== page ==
THE GARDENER who is not careful will wind up with a blaze of glory in the spring.

There is nothing wrong with that, provided the gardener really wants it that way, and does not mind rather dingy summers, falls and winters.

There are plenty of gardeners who think it reasonable to give every inch to the daffodil, the iris, the daylily, the chrysanthemum, and when their favorite flower is not in bloom, no matter. They fantasize in their heads, study dealers' lists, reread the handful of books about their favorite, sacred books to them, and in the daytime they study labels and at night their dreams are full of varietal lists.

Such people cannot be changed and there is no reason to change them.

But I do notice that some gardeners merely fall into spring.

They buy a tree, a few shrubs, a few bulbs, the first fall they acquire a garden, and then willy-nilly keep adding more of the same, and the result is a lot of spring flowers and very little the rest of the year.

This is partly because they are quite vague when different flowers bloom, and of course if you are not at all sure, then it is hard to plan for the month of, say, August.

Now the farm tradition of America has led many otherwise sensible people to suppose that in March you start digging around and in April you plant your crops (marigolds, zinnias, nasturtiums) and toward Labor Day you close down for the year, spending the fall raking leaves and the winter chopping wood.

There is nothing wrong with that particular rhythm, either, again provided it's all you truly want.

People, all of us, are marvelously satisfied with very little.

But it often occurs to a gardener there can be flowers all year.

In reality, there cannot be, not in Washington, which has temperatures every winter down to 7 degrees above zero. Roughly. Very, very roughly, and the older you get the rougher they seem.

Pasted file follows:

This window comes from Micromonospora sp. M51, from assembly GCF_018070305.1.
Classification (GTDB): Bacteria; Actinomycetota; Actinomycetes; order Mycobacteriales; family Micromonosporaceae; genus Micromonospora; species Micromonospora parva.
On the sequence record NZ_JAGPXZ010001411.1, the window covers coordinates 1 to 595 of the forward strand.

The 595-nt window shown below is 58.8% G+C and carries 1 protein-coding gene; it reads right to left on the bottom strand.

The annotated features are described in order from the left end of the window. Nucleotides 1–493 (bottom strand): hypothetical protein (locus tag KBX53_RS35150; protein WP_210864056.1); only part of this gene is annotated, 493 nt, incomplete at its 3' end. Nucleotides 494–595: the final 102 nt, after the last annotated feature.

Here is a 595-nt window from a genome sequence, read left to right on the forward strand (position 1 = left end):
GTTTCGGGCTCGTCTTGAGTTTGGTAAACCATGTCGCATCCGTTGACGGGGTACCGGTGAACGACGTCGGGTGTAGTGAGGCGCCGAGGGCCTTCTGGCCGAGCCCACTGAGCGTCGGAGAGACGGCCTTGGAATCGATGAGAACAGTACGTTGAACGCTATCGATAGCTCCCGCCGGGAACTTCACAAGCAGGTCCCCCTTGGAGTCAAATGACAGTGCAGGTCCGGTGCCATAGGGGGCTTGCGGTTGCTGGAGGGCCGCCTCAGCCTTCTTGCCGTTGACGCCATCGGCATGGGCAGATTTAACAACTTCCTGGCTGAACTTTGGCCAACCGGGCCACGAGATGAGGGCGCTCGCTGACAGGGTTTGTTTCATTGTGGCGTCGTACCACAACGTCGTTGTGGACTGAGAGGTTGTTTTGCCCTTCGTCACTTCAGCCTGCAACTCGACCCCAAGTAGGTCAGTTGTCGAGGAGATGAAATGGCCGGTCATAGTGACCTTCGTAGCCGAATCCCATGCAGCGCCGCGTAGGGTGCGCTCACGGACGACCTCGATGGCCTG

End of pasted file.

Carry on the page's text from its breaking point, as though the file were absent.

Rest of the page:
At my place crocuses and witch hazel began blooming Jan. 15, but that hardly means there were flowers all over the place in January. To me it is a dandy thing to find a flower here and there in January, but it is false to suggest winter flowers are going to produce any detectable patches of color.

Except that March, of course, is a winter month, and there are plenty of March flowers -- the earliest daffodils, the snowdrops (often in February) and in general the early "minor" bulbs that brighten the world in a major way.

But in general there is little floral color in winter, and the gardener relies on hollies, yaws and other evergreens -- among which there is a whole range of greens, bronzes, rose-lavenders (as in several junipers), deep somber reds (as in bergenias and leucothoes) and yellowish tones (as in assorted golden conifers) or glaucous blues.

The first considerable burst of color comes in late February or early March with crocuses and small bulbs, and these must be planted freely if they are to make any show. Several hundred corms of wild crocuses will start things off, and it is better to group all these early flowering creatures within sight of each other, rather than sprinkle them here and there about the garden. A clot of several hundred crocuses and snowdrops is showier, obviously, than a lone crocus back by the rose bed.

The next great burst of color is provided by daffodils and early tulips such as the vermilion "Red Emperor." These are reliable for early April. Among the thousands of named varieties of daffodil, there is room for endless choice. "Ceylon" is perhaps my favorite daffodil for its gaudy (yellow and scarlet-orange) brightness, its excellent garden constitution (freedom from rot, etc.), its superior substance that permits a good-sized clump to show color for a month.

But over the years I have grown daffodils of no particular reputation and often discovered wonderful things among them -- for example, "Easter Morn," which is a white small-cup bred in the early part of the century; "Manchu," a large-cup with odd buffy-salmon-orange-tawny cup, and so on and on.

I always liked "Mulatto" and "tintoretto" among the trumpets, for their fairly indescribable color and scent. But these are by no means the great daffodils; they are merely agreeable flowers to swell out the chorus, as you might say.

Beginners always do well to buy one bulb of a variety. In three or four years it will have made a nice clump. Bulbs are best purchased from specialist dealers who offer much greater variety than general nurserymen or garden centers. But I must not get off on daffodils in these notes which are primarily about when different things bloom.

By late April we are in a sea of tulips. They begin early in the month with wild sorts from the Near East and Central Asia.